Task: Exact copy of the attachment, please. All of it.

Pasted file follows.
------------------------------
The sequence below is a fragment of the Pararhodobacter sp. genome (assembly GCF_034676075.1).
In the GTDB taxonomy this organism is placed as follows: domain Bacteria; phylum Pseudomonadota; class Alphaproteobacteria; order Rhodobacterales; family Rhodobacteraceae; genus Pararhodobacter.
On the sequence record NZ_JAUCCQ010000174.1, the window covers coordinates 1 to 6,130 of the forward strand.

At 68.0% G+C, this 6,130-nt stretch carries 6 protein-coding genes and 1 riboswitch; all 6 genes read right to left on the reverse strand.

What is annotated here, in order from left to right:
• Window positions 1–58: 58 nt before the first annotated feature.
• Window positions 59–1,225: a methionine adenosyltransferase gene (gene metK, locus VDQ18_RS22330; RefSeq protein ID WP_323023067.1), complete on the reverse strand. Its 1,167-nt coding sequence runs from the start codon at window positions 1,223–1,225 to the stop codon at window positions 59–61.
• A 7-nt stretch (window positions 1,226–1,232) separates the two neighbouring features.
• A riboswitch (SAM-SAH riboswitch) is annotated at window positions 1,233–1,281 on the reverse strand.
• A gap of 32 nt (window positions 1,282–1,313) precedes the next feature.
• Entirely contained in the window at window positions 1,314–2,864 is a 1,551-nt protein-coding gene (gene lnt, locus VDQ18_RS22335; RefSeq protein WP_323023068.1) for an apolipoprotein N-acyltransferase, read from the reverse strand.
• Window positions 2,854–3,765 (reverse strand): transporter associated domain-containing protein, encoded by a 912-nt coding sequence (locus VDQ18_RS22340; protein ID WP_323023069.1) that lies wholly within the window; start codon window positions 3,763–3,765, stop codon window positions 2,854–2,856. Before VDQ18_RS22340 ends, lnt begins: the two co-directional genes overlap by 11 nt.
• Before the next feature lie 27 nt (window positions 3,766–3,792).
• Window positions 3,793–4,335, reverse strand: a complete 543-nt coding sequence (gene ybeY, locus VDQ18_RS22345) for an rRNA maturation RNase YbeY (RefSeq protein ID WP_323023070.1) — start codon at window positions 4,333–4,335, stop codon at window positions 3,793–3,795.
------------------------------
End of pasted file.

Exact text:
The sequence below is a fragment of the Pararhodobacter sp. genome (assembly GCF_034676075.1).
In the GTDB taxonomy this organism is placed as follows: domain Bacteria; phylum Pseudomonadota; class Alphaproteobacteria; order Rhodobacterales; family Rhodobacteraceae; genus Pararhodobacter.
On the sequence record NZ_JAUCCQ010000174.1, the window covers coordinates 1 to 6,130 of the forward strand.

At 68.0% G+C, this 6,130-nt stretch carries 6 protein-coding genes and 1 riboswitch; all 6 genes read right to left on the reverse strand.

What is annotated here, in order from left to right:
• Window positions 1–58: 58 nt before the first annotated feature.
• Window positions 59–1,225: a methionine adenosyltransferase gene (gene metK, locus VDQ18_RS22330; RefSeq protein ID WP_323023067.1), complete on the reverse strand. Its 1,167-nt coding sequence runs from the start codon at window positions 1,223–1,225 to the stop codon at window positions 59–61.
• A 7-nt stretch (window positions 1,226–1,232) separates the two neighbouring features.
• A riboswitch (SAM-SAH riboswitch) is annotated at window positions 1,233–1,281 on the reverse strand.
• A gap of 32 nt (window positions 1,282–1,313) precedes the next feature.
• Entirely contained in the window at window positions 1,314–2,864 is a 1,551-nt protein-coding gene (gene lnt, locus VDQ18_RS22335; RefSeq protein WP_323023068.1) for an apolipoprotein N-acyltransferase, read from the reverse strand.
• Window positions 2,854–3,765 (reverse strand): transporter associated domain-containing protein, encoded by a 912-nt coding sequence (locus VDQ18_RS22340; protein ID WP_323023069.1) that lies wholly within the window; start codon window positions 3,763–3,765, stop codon window positions 2,854–2,856. Before VDQ18_RS22340 ends, lnt begins: the two co-directional genes overlap by 11 nt.
• Before the next feature lie 27 nt (window positions 3,766–3,792).
• Window positions 3,793–4,335, reverse strand: a complete 543-nt coding sequence (gene ybeY, locus VDQ18_RS22345) for an rRNA maturation RNase YbeY (RefSeq protein ID WP_323023070.1) — start codon at window positions 4,333–4,335, stop codon at window positions 3,793–3,795.